Pronounced “woo-ee,” the WUE Scholarship is open to students with demonstrated academic success enrolling full-time at Boise State University. Open to non-Idaho residents from a select group of states and U.S. territories: Alaska, Arizona, California, Colorado, Hawaii, Montana, Nevada, New Mexico, North Dakota, Oregon, South Dakota, Utah, Washington, Wyoming, Guam, and Commonwealth of the Northern Marianas Islands (CNMI).

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2. Apply to private schools with generous financial aid

 

Despite the generally higher published prices of private colleges, they can sometimes offer a more affordable option for out-of-state students who qualify for financial aid. This is especially true at schools with particularly generous financial aid policies such as: 

 

  • Amherst College: Depending on financial need, students at Amherst can pay anywhere from a small portion of tuition and costs to none at all. Amherst is no-loan, need-blind, and meets 100% of demonstrated need.
  • Colby College: The Colby Commitment is the college’s pledge to meet 100% of an admitted student’s demonstrated financial need without loans.
  • Davidson College: The Davidson Trust covers 100% of an applicant’s demonstrated financial need through grants and employment and without loans. 
  • West Point: West Point (along with other service academies with the exception of the U.S. Merchant Marine Academy) offers not just free tuition to accepted students, but also covers the cost of books, board, medical, and dental while enrolled.  
  • The University of Chicago: UChicago students from families with incomes under $125,000 per year get free tuition, while those from families earning less than $60,000 have their tuition, fees, room, and board covered.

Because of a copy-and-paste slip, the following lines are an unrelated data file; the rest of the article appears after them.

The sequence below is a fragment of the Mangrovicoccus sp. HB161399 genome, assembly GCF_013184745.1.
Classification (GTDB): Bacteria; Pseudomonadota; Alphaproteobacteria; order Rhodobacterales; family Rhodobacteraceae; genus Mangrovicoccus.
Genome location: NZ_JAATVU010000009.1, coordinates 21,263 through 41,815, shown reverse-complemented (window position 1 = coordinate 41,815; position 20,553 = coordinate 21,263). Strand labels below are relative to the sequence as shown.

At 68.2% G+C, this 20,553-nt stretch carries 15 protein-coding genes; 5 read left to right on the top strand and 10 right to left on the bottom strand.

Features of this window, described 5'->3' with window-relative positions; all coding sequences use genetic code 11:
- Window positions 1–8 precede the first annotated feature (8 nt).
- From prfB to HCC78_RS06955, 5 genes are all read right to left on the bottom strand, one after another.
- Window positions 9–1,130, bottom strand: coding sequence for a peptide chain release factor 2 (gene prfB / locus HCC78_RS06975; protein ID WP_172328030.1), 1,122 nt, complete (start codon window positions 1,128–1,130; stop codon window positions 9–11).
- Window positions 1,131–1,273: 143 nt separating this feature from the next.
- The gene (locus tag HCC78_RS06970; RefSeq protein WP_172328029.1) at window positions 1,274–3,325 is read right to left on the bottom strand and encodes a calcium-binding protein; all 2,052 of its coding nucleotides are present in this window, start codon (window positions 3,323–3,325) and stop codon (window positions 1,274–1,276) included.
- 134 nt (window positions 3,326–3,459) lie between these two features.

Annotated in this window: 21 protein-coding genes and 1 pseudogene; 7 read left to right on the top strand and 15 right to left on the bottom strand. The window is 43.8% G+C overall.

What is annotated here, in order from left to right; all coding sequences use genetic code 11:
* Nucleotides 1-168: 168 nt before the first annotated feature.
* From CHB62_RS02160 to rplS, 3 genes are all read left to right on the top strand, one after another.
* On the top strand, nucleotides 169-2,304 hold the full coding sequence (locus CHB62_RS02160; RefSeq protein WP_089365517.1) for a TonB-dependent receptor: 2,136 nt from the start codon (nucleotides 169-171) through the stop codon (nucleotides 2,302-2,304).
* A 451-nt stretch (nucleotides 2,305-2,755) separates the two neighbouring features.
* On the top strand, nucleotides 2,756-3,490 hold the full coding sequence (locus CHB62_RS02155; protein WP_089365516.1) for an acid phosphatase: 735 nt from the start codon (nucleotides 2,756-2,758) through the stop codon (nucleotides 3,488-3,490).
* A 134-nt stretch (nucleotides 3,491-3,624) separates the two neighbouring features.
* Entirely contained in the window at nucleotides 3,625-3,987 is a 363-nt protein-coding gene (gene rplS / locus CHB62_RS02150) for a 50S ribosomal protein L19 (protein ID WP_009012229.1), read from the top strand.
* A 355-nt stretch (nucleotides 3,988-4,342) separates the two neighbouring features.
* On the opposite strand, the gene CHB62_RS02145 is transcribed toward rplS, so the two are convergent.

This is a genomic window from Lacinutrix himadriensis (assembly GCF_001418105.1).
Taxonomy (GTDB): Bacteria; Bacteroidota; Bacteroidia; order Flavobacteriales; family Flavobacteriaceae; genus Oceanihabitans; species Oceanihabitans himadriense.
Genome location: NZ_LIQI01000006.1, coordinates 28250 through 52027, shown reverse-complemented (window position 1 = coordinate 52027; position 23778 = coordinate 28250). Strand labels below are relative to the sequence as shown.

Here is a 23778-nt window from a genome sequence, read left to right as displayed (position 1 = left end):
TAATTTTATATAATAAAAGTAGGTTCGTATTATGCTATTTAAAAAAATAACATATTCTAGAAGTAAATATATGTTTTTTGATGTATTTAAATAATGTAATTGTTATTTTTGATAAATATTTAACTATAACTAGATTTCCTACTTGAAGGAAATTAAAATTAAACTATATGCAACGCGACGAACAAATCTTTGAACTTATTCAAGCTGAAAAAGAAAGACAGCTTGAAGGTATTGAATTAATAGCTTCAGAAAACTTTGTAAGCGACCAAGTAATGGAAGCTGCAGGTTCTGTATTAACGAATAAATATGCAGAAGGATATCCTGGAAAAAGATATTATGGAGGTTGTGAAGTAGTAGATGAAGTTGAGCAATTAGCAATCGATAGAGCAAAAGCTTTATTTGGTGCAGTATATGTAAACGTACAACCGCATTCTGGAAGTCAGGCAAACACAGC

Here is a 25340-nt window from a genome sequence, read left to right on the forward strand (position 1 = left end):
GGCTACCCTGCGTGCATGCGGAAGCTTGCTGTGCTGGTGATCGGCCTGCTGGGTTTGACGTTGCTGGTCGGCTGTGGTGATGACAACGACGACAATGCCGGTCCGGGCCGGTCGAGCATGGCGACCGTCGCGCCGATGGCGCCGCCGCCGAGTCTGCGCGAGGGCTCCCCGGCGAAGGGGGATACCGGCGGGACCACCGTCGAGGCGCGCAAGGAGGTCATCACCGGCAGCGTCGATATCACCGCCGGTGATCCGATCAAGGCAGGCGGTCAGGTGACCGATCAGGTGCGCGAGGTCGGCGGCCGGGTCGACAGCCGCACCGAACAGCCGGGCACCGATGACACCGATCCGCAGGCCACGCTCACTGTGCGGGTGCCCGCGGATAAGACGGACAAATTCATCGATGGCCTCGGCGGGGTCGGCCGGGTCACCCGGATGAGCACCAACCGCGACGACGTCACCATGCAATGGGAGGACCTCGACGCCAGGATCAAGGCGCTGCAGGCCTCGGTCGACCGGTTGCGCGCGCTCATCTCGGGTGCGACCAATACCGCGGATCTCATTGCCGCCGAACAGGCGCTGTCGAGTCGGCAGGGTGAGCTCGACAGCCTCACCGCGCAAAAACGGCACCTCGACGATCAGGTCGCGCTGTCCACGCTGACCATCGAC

For more private colleges that some out-of-state students will find affordable, check out our blog post: Schools that Meet 100% of Demonstrated Financial Need

 

3. Use Tuition Reciprocity Programs

 

Tuition reciprocity programs allow students to attend out-of-state colleges and universities but pay either in-state or reduced tuition. These programs are commonly regionally based or occur between states that share a border. However, there are also reciprocity programs focused on in-demand fields.  Sometimes, a state will also offer resident pricing to non-resident students if the major they want to pursue isn’t offered by an institution in their home state. 

 

In addition to lowering the cost of college for out-of-state students, there are numerous benefits to reciprocity programs. For example, in the case of regional programs, students can “go away” to college and broaden their perspective, while remaining relatively close to home and their support systems. For students who plan to live and work in the area near their family, reciprocity programs allow them to build a network of connections (professors, advisors, employers, and peers) which will make finding employment easier. 

 

Reciprocity programs also benefit the regions themselves—they build ties between the schools and states and help anchor talent to an area. In the case of reciprocity programs focused on in-demand fields, they bring talented and needed students to an area and hopefully keep them there following the completion of their degree. 

 

Tuition reciprocity programs are not automatically applied. Students will have to research tuition reciprocity programs and apply to them individually. To learn more about tuition reciprocity programs, check out our article, What Are Tuition Reciprocity Programs? How Do They Help Out-of-State Students?

 

Wondering about your chances of admission to both in-state and out-of-state schools? Use our chancing engine for over 500 colleges when you sign up for your free CollegeVine account. Additionally, we can help you build a best-fit school list, improve your profile, and get your college questions answered by experts and peers.

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Timothy Peck
Blogger at CollegeVine
Short bio
A graduate of Northeastern University with a degree in English, Tim Peck currently lives in Concord, New Hampshire, where he balances a freelance writing career with the needs of his two Australian Shepherds to play outside.